Wednesday, 1 August 2018

Making Bamboo Lanterns

My almost finished lantern! Lots of work involved but fun to do!

Mid-Autumn Festival is in late September, but I already received my first box of mooncakes on Monday! We're in the heat of summer and yet mooncakes are being promoted by restaurants and hotels at the moment.
The frame built and then adding fabric

The Peninsula Hong Kong invited a few of us to learn how to make traditional lanterns for the Mid-Autumn Festival. Two years ago I learned how to make one using tissue paper, and this time we used cloth.
Our instructor, surnamed Yeung, is 40 years old and he claims there are only three people in Hong Kong who are considered masters in making bamboo lanterns and lion heads. He explained he is the third generation in his family to be in this field.
 
First we took some bamboo sticks that had already been pre-bent at different points to create a hexagon shape. To hold both ends together, we used strips of tissue paper and a thick glue made with flour to secure the bamboo. We had to do four of these sticks.
Then the lantern started to take shape putting two of these hexagons at right angles to each other and again binding them with the tissue paper strips and glue. Then another was placed on a diagonal to match up the angles to create triangles and then the other.
 
Lots of glue (and sticky fingers) to create this hexagon lantern
Phew! That was hard work!
Now we had to start gluing on strips of fabric onto the frame. We applied a stickier kind of glue that got all over our fingers and needed turpentine to get off -- that's how strong it was. We applied glue on the bamboo frame on one square and then put a white piece of fabric on top and tried to stretch the material onto the frame as much as possible so it wouldn't look flimsy. Afterwards we trimmed the fabric as close to the edge as we could.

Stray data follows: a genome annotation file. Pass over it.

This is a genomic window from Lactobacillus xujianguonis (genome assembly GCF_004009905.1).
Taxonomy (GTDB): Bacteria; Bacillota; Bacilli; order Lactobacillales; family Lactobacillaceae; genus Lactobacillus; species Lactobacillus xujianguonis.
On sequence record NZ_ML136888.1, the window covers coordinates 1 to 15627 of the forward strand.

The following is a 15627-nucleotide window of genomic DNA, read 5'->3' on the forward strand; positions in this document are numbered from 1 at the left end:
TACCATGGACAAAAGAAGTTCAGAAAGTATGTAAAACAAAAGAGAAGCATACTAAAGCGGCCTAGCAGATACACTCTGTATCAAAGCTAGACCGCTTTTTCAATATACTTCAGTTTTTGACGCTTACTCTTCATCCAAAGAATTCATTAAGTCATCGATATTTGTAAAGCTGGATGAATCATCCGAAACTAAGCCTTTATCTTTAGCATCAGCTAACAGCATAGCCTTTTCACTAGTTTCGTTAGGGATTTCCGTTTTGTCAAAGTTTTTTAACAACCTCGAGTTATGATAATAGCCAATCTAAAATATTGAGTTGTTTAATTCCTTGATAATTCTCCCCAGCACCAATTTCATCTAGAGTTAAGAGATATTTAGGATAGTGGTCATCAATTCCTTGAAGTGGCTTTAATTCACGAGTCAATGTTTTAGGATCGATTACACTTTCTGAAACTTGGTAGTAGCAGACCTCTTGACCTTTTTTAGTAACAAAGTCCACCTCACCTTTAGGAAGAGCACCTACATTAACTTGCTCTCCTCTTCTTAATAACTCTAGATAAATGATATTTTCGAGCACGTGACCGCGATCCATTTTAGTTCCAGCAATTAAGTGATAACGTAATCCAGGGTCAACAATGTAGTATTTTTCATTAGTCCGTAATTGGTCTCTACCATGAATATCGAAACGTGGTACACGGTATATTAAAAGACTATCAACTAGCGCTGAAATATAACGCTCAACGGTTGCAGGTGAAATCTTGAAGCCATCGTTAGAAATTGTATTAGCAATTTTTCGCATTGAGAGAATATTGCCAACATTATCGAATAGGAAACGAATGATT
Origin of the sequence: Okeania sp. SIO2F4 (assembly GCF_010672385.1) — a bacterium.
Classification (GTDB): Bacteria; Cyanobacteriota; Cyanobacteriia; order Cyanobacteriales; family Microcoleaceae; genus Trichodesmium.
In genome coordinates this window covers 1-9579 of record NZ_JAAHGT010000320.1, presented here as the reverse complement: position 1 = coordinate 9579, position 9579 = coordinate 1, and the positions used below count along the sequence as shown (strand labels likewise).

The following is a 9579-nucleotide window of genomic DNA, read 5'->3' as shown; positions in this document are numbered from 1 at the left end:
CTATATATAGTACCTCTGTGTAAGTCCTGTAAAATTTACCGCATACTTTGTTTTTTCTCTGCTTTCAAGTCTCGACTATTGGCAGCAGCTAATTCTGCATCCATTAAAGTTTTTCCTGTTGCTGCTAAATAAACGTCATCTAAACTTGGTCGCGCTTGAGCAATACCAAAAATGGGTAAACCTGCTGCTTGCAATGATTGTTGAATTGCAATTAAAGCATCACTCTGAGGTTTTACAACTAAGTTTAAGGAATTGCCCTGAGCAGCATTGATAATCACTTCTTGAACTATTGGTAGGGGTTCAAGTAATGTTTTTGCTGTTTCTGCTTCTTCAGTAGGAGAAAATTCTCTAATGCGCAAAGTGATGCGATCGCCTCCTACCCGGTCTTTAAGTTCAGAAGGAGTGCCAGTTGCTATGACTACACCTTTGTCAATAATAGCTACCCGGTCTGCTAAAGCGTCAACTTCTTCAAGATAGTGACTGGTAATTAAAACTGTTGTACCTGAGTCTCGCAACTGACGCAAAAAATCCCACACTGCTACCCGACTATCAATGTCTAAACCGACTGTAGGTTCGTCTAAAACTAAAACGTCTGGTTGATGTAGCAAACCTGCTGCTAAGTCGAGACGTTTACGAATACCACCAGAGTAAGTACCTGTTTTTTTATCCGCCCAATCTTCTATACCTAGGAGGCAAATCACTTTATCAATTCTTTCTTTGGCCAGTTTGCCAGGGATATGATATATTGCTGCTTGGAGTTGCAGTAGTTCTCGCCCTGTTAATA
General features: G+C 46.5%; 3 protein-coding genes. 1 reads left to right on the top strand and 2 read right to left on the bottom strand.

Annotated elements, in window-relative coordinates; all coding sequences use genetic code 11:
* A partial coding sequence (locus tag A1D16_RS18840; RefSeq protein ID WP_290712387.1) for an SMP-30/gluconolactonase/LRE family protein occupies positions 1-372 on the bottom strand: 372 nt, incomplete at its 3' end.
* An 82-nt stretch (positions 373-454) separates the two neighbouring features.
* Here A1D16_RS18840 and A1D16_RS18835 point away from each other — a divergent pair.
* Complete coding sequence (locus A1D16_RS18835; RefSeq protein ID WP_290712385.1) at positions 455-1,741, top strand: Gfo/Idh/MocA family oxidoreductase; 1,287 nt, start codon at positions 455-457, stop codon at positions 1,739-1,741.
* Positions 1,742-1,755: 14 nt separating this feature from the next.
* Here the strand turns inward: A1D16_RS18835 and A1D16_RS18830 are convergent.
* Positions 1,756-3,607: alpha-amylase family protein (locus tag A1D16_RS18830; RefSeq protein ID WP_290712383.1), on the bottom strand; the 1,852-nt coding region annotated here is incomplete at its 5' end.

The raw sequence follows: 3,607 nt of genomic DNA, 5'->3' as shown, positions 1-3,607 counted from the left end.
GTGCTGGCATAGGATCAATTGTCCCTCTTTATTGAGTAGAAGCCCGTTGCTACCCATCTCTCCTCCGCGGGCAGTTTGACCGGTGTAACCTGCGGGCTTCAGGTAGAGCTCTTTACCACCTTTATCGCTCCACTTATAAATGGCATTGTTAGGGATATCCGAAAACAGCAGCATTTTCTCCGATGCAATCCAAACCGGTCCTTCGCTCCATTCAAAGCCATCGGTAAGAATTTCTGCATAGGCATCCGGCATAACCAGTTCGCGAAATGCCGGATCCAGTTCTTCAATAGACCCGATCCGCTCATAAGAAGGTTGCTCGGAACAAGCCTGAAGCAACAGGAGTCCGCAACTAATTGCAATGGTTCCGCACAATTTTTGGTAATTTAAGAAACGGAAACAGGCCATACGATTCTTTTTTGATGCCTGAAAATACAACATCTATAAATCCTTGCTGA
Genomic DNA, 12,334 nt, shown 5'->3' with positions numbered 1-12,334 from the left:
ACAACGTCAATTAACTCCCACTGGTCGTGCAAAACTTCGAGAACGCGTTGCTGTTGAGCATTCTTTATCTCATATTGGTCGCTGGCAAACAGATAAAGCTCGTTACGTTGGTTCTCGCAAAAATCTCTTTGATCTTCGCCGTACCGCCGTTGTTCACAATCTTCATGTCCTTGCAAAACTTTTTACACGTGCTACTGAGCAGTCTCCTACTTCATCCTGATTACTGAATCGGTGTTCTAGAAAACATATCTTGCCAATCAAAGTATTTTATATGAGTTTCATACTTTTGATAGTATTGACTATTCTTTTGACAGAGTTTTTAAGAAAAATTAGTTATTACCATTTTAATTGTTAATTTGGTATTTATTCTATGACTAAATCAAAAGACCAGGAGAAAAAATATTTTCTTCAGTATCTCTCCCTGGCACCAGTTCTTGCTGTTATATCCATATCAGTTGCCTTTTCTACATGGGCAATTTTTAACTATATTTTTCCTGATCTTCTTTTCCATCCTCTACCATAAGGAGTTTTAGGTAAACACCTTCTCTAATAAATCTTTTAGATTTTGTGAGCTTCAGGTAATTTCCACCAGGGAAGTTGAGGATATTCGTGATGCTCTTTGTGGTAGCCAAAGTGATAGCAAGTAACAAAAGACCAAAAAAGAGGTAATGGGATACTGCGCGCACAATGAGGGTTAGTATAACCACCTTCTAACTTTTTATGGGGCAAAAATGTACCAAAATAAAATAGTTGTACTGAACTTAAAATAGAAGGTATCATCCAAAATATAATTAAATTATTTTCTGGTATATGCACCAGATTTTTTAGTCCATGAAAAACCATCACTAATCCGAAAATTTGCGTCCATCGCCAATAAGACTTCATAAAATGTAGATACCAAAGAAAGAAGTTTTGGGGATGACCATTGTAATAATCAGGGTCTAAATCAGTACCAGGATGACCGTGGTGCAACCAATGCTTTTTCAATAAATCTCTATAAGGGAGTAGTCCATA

Then we did the triangles in yellow fabric and repeated the process. Another major step done.
Next we were encouraged to decorate the lantern by painting the four squares with a bright orange paint and even paint Chinese characters on it. I'm terrible at calligraphy so I just stuck flowers that were cut out for us.
Finally to make the ugly edges disappear, we were given a trimming to glue on all the edges and the lantern instantly looked much better. To finish it off, a fringe trim at the bottom and voila! A lantern!

Just need to add the trim to make the lantern look nicer

When we built the lantern, there was no frame for the candle inside so it's literally only a lantern shell. But it was fun nonetheless! It took over two and a half hours to make it!

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